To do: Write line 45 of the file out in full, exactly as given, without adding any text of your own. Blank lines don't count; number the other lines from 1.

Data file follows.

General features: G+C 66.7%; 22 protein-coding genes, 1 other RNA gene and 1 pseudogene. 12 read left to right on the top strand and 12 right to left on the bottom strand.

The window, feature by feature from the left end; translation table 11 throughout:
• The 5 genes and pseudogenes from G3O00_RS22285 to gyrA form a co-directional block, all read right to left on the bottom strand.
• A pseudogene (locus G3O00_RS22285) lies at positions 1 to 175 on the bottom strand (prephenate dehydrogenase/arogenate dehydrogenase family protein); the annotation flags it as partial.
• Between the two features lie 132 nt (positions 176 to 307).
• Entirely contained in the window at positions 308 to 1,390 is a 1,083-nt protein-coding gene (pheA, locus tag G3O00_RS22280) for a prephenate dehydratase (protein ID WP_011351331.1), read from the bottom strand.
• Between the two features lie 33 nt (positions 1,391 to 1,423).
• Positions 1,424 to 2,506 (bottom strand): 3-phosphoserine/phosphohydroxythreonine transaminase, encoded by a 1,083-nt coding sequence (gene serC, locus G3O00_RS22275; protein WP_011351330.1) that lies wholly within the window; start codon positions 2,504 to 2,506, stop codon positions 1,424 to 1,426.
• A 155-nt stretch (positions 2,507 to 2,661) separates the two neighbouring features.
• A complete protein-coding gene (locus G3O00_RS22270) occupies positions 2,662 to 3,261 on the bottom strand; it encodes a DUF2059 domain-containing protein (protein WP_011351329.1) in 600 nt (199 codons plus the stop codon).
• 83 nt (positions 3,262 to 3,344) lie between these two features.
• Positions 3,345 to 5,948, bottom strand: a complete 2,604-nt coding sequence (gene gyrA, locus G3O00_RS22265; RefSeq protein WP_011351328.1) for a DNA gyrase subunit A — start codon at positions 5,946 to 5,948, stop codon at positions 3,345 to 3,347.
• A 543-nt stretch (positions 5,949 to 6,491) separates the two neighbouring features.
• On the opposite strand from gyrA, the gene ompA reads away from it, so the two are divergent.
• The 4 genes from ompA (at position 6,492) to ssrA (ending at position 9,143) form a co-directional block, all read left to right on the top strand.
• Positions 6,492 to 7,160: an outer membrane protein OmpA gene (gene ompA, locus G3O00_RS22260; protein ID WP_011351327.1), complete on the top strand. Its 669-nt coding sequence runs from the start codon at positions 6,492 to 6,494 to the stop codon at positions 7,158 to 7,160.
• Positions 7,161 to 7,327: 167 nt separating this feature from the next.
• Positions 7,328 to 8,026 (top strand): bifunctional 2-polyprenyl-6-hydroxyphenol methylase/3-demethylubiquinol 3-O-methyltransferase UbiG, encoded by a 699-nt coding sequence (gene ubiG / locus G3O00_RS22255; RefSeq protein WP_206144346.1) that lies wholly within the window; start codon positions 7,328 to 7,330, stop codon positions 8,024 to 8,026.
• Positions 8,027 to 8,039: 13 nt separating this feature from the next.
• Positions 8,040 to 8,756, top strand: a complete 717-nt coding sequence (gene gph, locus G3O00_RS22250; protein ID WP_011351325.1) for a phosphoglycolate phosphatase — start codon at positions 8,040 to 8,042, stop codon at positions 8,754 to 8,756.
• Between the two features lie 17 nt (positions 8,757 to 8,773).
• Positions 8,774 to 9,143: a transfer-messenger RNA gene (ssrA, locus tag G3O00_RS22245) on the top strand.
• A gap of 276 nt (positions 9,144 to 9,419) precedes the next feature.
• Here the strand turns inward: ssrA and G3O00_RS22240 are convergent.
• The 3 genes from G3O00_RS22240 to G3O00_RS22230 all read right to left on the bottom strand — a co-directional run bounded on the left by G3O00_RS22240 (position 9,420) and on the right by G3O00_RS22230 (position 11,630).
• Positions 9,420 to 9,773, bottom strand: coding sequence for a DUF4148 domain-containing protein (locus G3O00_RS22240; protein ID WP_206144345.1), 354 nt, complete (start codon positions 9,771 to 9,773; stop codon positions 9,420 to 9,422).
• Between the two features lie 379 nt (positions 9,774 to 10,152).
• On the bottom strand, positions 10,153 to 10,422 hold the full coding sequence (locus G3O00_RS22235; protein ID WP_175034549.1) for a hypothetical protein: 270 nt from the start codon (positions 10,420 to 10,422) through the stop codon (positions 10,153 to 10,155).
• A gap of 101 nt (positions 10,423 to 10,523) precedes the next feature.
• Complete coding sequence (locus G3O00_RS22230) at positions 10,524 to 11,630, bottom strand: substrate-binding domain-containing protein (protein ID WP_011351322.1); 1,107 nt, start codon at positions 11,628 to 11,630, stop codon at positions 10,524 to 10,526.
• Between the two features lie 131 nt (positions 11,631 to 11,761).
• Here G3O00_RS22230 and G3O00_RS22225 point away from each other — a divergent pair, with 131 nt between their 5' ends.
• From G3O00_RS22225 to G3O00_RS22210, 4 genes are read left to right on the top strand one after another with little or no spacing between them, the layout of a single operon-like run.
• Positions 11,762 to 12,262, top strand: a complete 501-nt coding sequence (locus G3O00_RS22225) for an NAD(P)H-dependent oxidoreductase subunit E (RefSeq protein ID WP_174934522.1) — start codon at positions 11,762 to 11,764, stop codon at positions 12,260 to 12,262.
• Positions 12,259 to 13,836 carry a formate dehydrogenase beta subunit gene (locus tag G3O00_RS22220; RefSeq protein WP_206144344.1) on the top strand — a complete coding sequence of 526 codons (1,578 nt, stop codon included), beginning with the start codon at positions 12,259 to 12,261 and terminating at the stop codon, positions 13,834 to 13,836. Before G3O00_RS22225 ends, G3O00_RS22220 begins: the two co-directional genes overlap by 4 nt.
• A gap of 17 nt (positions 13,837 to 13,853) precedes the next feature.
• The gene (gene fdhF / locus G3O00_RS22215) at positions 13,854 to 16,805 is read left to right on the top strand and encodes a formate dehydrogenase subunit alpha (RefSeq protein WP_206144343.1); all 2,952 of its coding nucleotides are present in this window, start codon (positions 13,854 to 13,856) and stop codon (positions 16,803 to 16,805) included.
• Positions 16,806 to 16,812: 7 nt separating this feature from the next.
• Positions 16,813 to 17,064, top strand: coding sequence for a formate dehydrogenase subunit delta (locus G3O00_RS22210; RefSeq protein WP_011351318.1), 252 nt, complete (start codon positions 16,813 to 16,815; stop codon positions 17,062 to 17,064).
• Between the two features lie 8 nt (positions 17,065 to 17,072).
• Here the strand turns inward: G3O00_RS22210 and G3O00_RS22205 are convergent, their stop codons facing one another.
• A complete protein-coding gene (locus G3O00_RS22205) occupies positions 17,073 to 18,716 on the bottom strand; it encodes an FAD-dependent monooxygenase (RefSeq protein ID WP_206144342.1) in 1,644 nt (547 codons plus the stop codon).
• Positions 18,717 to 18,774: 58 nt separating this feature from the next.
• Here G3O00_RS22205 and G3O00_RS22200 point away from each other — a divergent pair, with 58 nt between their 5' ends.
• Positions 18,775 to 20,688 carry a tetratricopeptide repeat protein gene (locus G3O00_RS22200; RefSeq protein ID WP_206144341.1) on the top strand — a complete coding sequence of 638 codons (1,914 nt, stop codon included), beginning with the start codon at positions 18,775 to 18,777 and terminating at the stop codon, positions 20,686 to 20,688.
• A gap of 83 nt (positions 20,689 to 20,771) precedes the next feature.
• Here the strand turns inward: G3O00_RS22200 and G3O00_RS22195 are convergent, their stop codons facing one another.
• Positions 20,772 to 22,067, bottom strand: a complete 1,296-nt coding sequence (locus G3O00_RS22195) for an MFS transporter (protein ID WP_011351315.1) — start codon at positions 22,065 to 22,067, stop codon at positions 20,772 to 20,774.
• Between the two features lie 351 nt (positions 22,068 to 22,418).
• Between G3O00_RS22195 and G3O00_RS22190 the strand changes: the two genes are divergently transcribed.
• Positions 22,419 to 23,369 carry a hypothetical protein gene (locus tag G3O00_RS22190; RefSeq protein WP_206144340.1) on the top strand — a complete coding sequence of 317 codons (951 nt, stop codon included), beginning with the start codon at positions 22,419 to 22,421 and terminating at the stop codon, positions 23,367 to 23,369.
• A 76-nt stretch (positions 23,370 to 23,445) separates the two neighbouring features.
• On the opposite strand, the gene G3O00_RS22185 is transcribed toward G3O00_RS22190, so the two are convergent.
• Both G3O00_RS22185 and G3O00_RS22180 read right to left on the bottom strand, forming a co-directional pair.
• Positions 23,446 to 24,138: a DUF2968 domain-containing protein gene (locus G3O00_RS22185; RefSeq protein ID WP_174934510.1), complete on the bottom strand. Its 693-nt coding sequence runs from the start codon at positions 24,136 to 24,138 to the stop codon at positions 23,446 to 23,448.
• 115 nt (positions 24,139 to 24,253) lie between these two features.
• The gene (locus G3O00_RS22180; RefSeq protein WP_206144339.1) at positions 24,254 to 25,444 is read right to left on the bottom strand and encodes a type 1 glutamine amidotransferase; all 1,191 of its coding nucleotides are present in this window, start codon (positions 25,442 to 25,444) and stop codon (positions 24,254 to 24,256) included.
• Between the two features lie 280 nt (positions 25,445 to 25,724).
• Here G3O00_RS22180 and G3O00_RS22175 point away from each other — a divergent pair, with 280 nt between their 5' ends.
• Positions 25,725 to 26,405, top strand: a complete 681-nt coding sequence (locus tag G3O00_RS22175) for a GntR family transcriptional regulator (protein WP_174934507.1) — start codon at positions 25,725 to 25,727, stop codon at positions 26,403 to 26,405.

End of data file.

• Positions 18,775 to 20,688 carry a tetratricopeptide repeat protein gene (locus G3O00_RS22200; RefSeq protein ID WP_206144341.1) on the top strand — a complete coding sequence of 638 codons (1,914 nt, stop codon included), beginning with the start codon at positions 18,775 to 18,777 and terminating at the stop codon, positions 20,686 to 20,688.